HAMBURG, Germany – Why, yes, that was Ivanka Trump briefly filling her father's seat at the Group of 20 summit, an international gathering that turned out to be quite the family affair for the Trumps.
The president's daughter attracted particular attention after a member of the Russian delegation tweeted a photograph of her sitting in her father's chair during an official summit event on Saturday.
A White House official said the president had stepped out of the room and that Ivanka Trump, a senior adviser, moved forward from the back of the room when the head of the World Bank discussed topics particularly relevant to her. The official spoke on condition of anonymity to describe a private meeting.
Ivanka Trump also headlined her own event at the G-20 that attracted a lineup of world leaders. First lady Melania Trump also had a notable G-20 role. She was spotted at more than one of the president's bilateral meetings. Jared Kushner, Ivanka's husband and a senior adviser, also was present in a number of the president's meeting.
It's all part of Trump's family-focused governing style that takes its cues from his decades running a family business.
The first lady was rarely seen or heard from during the early months of her husband's administration. But during the president's first two trips abroad, she's taken on a far more prominent role.
Mrs. Trump introduced her husband ahead of his speech in Warsaw, Poland, on Thursday and was spotted sitting in on Trump's bilateral meeting with Japanese Prime Minister Shinzo Abe on Saturday. She had been invited to attend by the president, said her spokeswoman, Stephanie Grisham.
Grisham added via email that it's "not uncommon for the president to ask Mrs. Trump to be present for many different meetings."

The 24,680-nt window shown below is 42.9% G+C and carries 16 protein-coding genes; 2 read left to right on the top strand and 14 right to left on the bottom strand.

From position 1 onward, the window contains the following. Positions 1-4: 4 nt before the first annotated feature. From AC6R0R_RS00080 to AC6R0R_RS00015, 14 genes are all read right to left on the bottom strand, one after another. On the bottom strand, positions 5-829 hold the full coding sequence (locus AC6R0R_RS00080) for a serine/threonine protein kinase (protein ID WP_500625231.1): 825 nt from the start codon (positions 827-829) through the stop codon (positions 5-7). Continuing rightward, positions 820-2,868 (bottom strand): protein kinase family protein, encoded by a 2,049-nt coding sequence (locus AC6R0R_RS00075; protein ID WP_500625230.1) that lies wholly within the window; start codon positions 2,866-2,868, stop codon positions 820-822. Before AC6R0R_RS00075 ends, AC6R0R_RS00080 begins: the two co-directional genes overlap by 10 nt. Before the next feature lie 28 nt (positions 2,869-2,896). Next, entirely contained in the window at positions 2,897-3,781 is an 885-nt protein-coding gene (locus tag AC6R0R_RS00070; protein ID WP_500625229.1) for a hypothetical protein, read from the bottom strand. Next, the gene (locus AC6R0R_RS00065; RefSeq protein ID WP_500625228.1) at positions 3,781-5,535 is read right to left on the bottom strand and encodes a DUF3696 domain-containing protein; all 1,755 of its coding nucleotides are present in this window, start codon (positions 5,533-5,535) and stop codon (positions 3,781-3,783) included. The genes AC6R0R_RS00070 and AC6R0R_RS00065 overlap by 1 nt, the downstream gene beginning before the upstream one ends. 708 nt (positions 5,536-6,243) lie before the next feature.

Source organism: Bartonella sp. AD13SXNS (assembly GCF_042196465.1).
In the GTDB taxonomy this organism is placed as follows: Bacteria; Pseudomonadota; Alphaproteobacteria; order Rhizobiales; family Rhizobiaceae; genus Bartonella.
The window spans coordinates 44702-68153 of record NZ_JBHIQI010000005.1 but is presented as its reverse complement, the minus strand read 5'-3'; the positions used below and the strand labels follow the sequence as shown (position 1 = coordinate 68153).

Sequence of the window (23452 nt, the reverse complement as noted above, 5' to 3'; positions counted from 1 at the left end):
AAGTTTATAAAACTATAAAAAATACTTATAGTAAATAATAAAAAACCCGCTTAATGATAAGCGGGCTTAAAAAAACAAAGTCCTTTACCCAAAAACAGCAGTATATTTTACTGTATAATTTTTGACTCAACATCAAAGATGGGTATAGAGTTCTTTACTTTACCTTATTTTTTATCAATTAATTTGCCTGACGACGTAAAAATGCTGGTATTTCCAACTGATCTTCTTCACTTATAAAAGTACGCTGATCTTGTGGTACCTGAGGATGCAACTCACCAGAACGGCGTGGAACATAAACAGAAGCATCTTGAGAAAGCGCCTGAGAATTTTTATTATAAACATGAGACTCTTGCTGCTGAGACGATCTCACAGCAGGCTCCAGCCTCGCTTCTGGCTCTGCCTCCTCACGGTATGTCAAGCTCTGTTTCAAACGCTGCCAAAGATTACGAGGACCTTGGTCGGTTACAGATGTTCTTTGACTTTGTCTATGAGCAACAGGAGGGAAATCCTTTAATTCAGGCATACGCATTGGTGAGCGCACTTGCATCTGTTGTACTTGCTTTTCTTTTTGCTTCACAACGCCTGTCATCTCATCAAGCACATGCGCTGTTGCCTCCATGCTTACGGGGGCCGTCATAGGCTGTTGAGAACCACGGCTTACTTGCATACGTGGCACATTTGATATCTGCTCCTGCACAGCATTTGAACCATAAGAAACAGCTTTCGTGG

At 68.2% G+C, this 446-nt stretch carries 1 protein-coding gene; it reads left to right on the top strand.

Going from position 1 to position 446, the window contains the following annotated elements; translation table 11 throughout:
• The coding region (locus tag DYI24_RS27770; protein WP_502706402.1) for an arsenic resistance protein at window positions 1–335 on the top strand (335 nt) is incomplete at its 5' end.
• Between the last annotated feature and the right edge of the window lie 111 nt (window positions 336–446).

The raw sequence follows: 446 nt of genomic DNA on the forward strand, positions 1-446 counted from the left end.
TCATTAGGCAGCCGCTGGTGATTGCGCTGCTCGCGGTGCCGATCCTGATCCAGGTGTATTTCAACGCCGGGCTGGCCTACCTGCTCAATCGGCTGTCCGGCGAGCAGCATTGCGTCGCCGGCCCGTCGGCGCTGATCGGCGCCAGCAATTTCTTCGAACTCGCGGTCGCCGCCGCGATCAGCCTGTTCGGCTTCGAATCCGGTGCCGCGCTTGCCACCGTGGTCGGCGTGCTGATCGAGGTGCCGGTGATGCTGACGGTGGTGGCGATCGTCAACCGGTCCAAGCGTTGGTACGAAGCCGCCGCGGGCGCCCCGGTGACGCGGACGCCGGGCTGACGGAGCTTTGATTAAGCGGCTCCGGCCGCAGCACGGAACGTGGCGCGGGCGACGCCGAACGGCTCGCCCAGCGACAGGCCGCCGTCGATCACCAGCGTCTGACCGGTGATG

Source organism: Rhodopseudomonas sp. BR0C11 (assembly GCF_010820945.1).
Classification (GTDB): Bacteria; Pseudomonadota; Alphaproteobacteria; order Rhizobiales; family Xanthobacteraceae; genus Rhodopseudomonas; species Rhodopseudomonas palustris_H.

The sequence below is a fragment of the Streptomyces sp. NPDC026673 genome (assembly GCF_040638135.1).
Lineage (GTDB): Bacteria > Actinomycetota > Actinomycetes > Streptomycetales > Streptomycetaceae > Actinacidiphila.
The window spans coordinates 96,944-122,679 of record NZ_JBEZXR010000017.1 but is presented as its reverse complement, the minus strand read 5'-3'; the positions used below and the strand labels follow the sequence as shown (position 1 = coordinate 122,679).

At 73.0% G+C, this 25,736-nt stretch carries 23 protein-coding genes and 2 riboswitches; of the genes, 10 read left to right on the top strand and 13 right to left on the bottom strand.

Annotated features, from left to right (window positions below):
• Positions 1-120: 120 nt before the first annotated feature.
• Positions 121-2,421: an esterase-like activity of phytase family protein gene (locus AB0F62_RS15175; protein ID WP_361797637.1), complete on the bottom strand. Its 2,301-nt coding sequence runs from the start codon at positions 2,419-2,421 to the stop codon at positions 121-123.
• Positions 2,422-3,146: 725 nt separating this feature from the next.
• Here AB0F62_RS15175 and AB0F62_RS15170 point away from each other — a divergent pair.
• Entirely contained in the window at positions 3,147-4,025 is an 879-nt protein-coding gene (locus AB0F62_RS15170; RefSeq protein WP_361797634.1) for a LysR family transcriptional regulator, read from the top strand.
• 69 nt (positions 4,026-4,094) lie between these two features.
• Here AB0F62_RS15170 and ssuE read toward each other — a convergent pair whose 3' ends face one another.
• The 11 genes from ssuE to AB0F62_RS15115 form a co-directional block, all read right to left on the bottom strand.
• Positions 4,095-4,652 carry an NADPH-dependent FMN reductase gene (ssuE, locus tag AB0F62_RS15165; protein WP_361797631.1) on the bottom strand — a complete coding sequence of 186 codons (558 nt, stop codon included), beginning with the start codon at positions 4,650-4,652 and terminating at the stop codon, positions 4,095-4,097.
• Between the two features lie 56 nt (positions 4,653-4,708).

After spending much of Friday stuck in a local guest house because anti-globalization demonstrations prevented her from leaving the building, the first lady was dispatched by U.S. officials to try and help wrap up a marathon meeting between Trump and Russian President Vladimir Putin.
"We went another hour after she came to see us, so clearly she failed," Secretary of State Rex Tillerson later told reporters in a light-hearted after-action report.
Anita McBride, who served as Laura Bush's chief of staff, said Mrs. Trump, who was born in Slovenia and is fluent in numerous languages, seemed especially comfortable in the role of representing the U.S. abroad. She applauded the efforts, but noted it was rather unusual for spouses to join world leaders at formal summits.
"I think she is showing, 'I'm here, not to be a potted plant, but to be participating and further the objectives of a meeting of this type," said McBride, adding: "There are not many people who could knock on the door and walk in on the president other than the president's spouse. Good for her."
Ivanka Trump, meanwhile, led an event to launch a new World Bank fund to help drive women's entrepreneurship. The event drew a number of the summit's biggest stars, with remarks by her father, Canadian Prime Minister Justin Trudeau and German Chancellor Angela Merkel.
"She's got her certain issues that she focuses on, and when those things come up, then that's where she is and that's what she likes to focus on," Nikki Haley, US Ambassador to the United Nations, told CBS's "Face the Nation." ''I think she sees herself as part of a public servant family, and she doesn't want to waste this time by not putting forward some effort to try and help the world."
Ivanka Trump's move into her father's seat at the summit went too far in the view of some critics, who took to Twitter to highlight the moment.
But Merkel told reporters that delegations decide for themselves who sits at the table when their president isn't there, and she said Ivanka Trump's actions were perfectly acceptable, given her role in the administration.
"Ivanka Trump belonged to the American delegation, so that is in line with what other delegations do. And it is known that she works at the White House and carries responsibility for certain initiatives," she said.
In true family style, Ivanka Trump's brother, Donald Trump Jr., also jumped to her defense.
"If the left is so "outraged" about Ivanka sitting in for a few minutes, maybe they'd be happier if I sub in for a while???" he tweeted.
Colvin reported from Washington. Associated Press writer Ken Thomas contributed to this report.